In step 680, the recovery module 300 decrypts the encrypted data from the target secure storage device 100 with the decryption key. In one example, the recovery module 370 decrypts the encrypted data with the decryption key.

FIG. 7 is a block diagram of the secure storage device 100 in an exemplary implementation of the invention. The secure storage device 100 comprises a processor 700, an optional memory system 710, a storage system 720, a user interface 730, a communication interface 740, feedback system 750, and a power system 760 which are all coupled to a system bus 770. The processor 700 is configured to execute executable instructions. In some embodiments, the processor 700 comprises circuitry or any processor capable of processing the executable instructions.

The memory system 710 is any memory configured to store data. Some examples of the memory system 710 are storage devices, such as RAM or ROM.

The storage system 720 is any storage configured to retrieve and store data. Some examples of the storage system 720 are flash drives, hard drives, optical drives, and/or magnetic tape. The storage system 720 can comprise a database 260 (FIG. 2) or other data structure configured to hold and organize data. In some embodiments, the secure storage device 100 includes the memory system 710 in the form of RAM and the storage system 720 in the form of flash data.

The user interface 730 is any device that can receive a user code. The user interface 730 can be, but is not limited to, a radial dial, keypad, or biosensor.

The communication interface 740 can be coupled to any digital device via the link 780. As discussed in FIG. 1, the communication interface 740 may support communication over a USB connection, a firewire connection, an Ethernet connection, a serial connection, a parallel connection, or an ATA connection. The communication interface 740 may also support wireless communication (e.g., 802.11 a/b/g/n or wireless USB). It will be apparent to those skilled in the art that the communication interface 740 can support many wired and wireless standards.

The feedback system 750 is any indicator that signals the user that access to the stored data within the secure storage device 100 is authorized. In some examples, the feedback system 750 can be an LED light or sound. The feedback system 750 may also indicate that access to the stored data is not authorized or that the secure storage device 100 is locked.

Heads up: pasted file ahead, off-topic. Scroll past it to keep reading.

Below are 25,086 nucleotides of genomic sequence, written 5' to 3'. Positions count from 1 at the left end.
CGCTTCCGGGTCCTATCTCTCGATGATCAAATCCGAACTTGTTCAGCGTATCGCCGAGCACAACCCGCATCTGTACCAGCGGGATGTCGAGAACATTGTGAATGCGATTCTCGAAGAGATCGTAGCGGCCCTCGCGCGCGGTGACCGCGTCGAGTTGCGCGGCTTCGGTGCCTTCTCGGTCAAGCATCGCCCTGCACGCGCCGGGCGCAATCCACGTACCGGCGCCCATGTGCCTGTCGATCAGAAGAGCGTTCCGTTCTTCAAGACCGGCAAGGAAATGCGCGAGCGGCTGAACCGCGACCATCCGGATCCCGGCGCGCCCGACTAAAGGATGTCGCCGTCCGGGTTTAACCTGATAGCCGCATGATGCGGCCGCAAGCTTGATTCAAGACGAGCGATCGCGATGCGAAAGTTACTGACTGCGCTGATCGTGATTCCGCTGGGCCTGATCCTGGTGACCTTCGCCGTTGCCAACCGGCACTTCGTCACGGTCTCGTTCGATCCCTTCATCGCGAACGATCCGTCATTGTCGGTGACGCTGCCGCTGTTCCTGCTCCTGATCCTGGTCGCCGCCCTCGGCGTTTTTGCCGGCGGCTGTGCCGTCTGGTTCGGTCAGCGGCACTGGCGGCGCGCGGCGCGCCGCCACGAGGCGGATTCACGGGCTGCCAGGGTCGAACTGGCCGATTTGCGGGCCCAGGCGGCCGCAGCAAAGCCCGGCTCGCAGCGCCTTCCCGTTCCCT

The optional power system 760 is any system that can provide power to the secure storage device. The power system 760 can supply power to the secure storage device 100 to receive the user code and authorize access to the stored data. In one example, the power system 760 comprises a rechargeable battery, a replaceable battery, or a capacitor. The batteries or capacitor may be recharged with a power recharger or from power received from the digital device. In some embodiments, the power system 760 is optional, and the user code can be passively received. Once the secure storage device 100 is coupled to the digital device, power can be received from the digital device and the authorization process completed.

In some embodiments, the power system 760 supplies power to the processor 700 when the secure storage device 100 is not coupled to a digital device. In one example, the power system 760 supplies power to the processor 700 during the process of receiving the user code and authorization. Once the secure storage device 100 is coupled to the digital device, the digital device may supply power to the secure storage device.

FIG. 8 is a block diagram of the recovery module 300 (FIG. 3) in an exemplary implementation of the invention. The recovery module 300 comprises a processor 800, a memory system 810, a storage system 820, an input/output (“I/O”) interface 830, a communication network interface 840, and a display interface 850 which are all coupled to a system bus 860. The processor 800 is configured to execute executable instructions. In some embodiments, the processor 800 comprises circuitry or any processor capable of processing the executable instructions. In some embodiments, the recovery module 300 comprises a digital device.

The memory system 810 is any memory configured to store data. Some examples of the memory system 810 are storage devices, such as RAM or ROM. The storage system 820 is any storage configured to retrieve and store data. Some examples of the storage system 820 are flash drives, hard drives, optical drives, and/or magnetic tape. The storage system 820 can comprise a database or other data structure configured to hold and organize data. In some embodiments, the recovery module 300 includes the memory system 810 in the form of RAM and the storage system 820 in the form of flash data.

The I/O interface 830 is any device that can receive input from the one or more secure storage devices 100 (FIG. 1). The I/O interface 830 can also couple to a keyboard, touchscreen, mouse, keypad, printer, scanner, or any other input or output device.